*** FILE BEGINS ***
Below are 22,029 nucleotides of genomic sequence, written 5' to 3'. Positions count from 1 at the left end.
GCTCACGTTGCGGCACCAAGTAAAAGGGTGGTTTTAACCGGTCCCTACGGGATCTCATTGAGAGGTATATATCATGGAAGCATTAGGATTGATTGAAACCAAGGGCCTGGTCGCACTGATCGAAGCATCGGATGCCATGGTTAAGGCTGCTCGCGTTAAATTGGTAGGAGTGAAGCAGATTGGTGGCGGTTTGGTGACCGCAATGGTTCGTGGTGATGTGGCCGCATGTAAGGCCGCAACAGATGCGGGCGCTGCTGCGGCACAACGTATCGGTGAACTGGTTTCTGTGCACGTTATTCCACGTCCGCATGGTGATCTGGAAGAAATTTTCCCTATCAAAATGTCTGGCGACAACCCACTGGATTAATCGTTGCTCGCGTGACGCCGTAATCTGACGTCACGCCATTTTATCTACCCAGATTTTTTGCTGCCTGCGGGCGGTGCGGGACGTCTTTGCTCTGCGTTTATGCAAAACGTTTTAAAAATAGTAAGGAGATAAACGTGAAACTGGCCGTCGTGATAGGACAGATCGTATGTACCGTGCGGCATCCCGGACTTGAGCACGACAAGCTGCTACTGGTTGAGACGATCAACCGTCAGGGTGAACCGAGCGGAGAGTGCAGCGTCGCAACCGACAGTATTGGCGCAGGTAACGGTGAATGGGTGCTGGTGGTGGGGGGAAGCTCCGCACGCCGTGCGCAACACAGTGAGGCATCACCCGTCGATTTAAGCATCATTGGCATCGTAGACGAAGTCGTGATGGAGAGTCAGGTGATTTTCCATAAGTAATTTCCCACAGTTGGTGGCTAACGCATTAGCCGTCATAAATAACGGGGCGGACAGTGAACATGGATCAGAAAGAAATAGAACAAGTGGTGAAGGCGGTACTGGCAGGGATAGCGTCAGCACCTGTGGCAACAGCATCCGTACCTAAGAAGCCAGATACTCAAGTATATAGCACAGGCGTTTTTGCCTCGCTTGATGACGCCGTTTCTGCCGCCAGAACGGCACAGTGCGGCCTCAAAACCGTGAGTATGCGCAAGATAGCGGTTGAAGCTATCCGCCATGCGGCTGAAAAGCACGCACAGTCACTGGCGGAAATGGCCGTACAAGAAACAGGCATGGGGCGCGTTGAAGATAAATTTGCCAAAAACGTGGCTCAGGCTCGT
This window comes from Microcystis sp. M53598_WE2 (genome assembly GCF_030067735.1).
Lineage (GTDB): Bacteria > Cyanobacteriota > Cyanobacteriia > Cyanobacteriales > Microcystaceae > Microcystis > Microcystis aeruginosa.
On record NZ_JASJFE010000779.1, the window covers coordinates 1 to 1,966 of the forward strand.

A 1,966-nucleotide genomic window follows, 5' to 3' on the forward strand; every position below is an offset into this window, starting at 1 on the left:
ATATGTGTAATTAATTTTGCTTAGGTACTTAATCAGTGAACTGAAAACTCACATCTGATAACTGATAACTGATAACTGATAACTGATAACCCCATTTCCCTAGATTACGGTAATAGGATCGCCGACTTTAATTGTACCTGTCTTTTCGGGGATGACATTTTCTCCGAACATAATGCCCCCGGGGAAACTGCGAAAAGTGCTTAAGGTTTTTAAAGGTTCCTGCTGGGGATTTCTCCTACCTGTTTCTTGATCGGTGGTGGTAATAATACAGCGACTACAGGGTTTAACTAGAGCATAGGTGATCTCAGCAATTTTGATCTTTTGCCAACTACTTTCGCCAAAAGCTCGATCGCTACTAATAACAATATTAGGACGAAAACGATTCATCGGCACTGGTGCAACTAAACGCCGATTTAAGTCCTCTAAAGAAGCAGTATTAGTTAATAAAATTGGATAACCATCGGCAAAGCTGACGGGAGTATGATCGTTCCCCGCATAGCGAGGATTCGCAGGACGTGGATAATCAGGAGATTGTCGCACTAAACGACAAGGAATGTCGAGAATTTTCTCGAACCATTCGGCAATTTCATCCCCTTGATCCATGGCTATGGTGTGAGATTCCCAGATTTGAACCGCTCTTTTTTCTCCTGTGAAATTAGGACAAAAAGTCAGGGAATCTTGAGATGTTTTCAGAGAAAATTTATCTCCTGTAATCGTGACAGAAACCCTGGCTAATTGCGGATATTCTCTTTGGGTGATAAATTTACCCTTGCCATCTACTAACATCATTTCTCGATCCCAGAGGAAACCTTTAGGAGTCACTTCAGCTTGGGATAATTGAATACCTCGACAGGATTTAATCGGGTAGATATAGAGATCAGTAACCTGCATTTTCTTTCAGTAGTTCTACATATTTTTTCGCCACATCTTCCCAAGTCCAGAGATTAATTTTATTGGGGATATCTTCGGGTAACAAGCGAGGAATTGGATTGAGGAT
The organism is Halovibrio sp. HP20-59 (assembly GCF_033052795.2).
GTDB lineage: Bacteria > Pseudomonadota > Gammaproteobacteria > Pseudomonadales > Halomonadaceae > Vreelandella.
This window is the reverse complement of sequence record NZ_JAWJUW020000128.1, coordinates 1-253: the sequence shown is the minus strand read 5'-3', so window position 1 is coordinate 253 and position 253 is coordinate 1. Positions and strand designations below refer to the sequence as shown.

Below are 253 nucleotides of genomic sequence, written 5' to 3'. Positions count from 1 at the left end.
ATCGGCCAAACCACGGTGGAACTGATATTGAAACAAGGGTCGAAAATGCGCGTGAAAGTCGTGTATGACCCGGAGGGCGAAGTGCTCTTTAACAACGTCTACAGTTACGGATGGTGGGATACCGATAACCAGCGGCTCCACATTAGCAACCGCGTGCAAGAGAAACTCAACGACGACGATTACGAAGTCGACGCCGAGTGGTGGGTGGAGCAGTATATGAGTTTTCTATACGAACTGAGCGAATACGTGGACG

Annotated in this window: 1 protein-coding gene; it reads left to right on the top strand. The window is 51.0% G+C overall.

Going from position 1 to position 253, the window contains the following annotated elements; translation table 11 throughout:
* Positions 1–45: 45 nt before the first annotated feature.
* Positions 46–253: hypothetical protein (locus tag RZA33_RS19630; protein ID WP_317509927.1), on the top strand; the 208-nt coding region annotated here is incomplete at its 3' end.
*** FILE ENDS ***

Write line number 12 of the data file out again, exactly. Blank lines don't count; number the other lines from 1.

ATCGGCCAAACCACGGTGGAACTGATATTGAAACAAGGGTCGAAAATGCGCGTGAAAGTCGTGTATGACCCGGAGGGCGAAGTGCTCTTTAACAACGTCTACAGTTACGGATGGTGGGATACCGATAACCAGCGGCTCCACATTAGCAACCGCGTGCAAGAGAAACTCAACGACGACGATTACGAAGTCGACGCCGAGTGGTGGGTGGAGCAGTATATGAGTTTTCTATACGAACTGAGCGAATACGTGGACG